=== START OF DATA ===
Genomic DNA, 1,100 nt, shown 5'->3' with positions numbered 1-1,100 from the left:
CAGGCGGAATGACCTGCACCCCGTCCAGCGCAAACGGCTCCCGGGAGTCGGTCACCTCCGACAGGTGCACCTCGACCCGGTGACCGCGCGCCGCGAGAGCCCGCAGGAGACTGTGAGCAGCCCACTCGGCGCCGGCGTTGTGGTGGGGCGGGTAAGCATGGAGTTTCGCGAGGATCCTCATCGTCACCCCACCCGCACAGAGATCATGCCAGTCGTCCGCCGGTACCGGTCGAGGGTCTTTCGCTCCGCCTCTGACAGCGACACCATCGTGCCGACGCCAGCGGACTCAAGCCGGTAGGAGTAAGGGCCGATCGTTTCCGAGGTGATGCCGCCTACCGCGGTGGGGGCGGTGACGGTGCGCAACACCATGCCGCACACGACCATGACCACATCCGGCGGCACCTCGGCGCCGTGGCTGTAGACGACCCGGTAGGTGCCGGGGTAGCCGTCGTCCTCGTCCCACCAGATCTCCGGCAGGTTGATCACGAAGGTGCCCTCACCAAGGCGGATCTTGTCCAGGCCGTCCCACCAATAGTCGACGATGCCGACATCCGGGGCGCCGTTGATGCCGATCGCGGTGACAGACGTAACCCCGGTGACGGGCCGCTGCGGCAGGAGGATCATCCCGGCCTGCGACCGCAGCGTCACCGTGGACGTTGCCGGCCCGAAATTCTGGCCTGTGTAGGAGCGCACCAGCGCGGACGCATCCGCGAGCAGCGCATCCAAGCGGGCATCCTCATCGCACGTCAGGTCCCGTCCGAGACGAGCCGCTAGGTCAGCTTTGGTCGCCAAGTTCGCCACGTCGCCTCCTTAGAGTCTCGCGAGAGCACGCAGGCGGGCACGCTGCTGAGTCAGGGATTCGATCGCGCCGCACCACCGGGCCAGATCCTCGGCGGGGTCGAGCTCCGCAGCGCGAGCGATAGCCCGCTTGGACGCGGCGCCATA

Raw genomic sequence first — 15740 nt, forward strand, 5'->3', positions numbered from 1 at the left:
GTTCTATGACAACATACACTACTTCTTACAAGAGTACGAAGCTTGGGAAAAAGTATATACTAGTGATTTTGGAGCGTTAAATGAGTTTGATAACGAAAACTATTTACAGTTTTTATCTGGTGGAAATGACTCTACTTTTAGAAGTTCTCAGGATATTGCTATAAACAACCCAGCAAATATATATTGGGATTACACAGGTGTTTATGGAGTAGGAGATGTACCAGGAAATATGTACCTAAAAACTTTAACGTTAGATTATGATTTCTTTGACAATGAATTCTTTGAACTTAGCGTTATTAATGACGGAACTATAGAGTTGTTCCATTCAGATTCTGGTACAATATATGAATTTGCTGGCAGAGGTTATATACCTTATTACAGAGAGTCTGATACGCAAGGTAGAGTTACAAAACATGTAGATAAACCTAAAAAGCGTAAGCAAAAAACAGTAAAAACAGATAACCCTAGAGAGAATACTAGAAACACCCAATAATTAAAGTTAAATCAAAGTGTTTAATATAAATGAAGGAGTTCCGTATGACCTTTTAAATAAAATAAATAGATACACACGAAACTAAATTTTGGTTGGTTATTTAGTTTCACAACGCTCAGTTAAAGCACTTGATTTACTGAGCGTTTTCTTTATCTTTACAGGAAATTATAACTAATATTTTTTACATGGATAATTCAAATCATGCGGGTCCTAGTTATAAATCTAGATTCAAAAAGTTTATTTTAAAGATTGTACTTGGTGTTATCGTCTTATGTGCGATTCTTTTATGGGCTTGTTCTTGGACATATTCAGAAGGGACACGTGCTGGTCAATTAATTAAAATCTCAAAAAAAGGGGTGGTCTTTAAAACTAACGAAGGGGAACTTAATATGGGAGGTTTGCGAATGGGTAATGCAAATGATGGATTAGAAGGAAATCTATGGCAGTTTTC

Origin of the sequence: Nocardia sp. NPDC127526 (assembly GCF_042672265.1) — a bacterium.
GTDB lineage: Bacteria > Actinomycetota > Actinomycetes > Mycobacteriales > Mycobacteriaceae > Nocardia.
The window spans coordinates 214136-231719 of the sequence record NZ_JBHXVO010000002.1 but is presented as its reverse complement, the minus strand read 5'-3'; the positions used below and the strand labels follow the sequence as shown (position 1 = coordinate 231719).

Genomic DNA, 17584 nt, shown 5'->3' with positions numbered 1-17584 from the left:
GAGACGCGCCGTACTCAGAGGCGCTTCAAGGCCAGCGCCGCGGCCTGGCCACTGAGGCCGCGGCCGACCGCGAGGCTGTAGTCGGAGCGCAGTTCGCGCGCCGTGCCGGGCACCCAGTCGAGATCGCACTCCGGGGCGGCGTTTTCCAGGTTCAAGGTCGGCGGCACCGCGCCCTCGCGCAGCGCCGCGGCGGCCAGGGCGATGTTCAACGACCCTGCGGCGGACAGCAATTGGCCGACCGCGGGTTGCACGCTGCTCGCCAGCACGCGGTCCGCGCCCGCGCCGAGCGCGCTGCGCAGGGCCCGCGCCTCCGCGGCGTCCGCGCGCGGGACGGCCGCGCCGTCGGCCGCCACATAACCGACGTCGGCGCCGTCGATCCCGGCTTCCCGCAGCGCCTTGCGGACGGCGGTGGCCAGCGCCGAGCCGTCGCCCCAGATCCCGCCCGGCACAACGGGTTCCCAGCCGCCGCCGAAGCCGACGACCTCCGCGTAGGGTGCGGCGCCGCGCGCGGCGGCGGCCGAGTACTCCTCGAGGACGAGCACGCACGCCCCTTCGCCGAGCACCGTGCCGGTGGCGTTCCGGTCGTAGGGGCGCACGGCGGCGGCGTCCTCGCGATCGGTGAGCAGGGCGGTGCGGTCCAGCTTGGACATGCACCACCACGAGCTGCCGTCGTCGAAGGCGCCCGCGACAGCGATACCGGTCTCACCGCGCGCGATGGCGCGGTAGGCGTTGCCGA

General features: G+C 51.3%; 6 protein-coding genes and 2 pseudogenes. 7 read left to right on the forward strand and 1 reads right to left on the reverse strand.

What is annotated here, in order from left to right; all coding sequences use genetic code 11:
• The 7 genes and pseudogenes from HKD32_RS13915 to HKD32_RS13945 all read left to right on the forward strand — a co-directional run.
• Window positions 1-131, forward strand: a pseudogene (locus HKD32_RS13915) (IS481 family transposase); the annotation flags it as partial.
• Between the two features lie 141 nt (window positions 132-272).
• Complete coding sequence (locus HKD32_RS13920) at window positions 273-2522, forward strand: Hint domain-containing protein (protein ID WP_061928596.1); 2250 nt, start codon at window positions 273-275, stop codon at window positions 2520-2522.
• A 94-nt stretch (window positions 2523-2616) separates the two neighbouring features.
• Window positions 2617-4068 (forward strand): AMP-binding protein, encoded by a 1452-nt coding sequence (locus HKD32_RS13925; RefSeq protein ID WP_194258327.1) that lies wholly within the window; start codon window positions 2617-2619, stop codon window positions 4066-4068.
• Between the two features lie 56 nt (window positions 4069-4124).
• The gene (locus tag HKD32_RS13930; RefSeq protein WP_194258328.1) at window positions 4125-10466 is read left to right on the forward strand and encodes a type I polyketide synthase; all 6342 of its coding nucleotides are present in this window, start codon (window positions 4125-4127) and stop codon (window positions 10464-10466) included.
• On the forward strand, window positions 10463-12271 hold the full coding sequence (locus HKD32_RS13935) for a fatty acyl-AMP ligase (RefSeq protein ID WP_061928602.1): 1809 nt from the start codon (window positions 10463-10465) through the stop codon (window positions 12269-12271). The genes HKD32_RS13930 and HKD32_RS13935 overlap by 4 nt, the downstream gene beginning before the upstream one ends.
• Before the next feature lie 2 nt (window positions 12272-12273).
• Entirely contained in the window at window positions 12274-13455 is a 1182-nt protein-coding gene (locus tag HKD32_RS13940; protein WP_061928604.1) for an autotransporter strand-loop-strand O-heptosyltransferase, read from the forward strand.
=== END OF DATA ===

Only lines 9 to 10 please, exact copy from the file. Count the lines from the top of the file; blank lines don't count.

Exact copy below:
GAGACGCGCCGTACTCAGAGGCGCTTCAAGGCCAGCGCCGCGGCCTGGCCACTGAGGCCGCGGCCGACCGCGAGGCTGTAGTCGGAGCGCAGTTCGCGCGCCGTGCCGGGCACCCAGTCGAGATCGCACTCCGGGGCGGCGTTTTCCAGGTTCAAGGTCGGCGGCACCGCGCCCTCGCGCAGCGCCGCGGCGGCCAGGGCGATGTTCAACGACCCTGCGGCGGACAGCAATTGGCCGACCGCGGGTTGCACGCTGCTCGCCAGCACGCGGTCCGCGCCCGCGCCGAGCGCGCTGCGCAGGGCCCGCGCCTCCGCGGCGTCCGCGCGCGGGACGGCCGCGCCGTCGGCCGCCACATAACCGACGTCGGCGCCGTCGATCCCGGCTTCCCGCAGCGCCTTGCGGACGGCGGTGGCCAGCGCCGAGCCGTCGCCCCAGATCCCGCCCGGCACAACGGGTTCCCAGCCGCCGCCGAAGCCGACGACCTCCGCGTAGGGTGCGGCGCCGCGCGCGGCGGCGGCCGAGTACTCCTCGAGGACGAGCACGCACGCCCCTTCGCCGAGCACCGTGCCGGTGGCGTTCCGGTCGTAGGGGCGCACGGCGGCGGCGTCCTCGCGATCGGTGAGCAGGGCGGTGCGGTCCAGCTTGGACATGCACCACCACGAGCTGCCGTCGTCGAAGGCGCCCGCGACAGCGATACCGGTCTCACCGCGCGCGATGGCGCGGTAGGCGTTGCCGA

General features: G+C 51.3%; 6 protein-coding genes and 2 pseudogenes. 7 read left to right on the forward strand and 1 reads right to left on the reverse strand.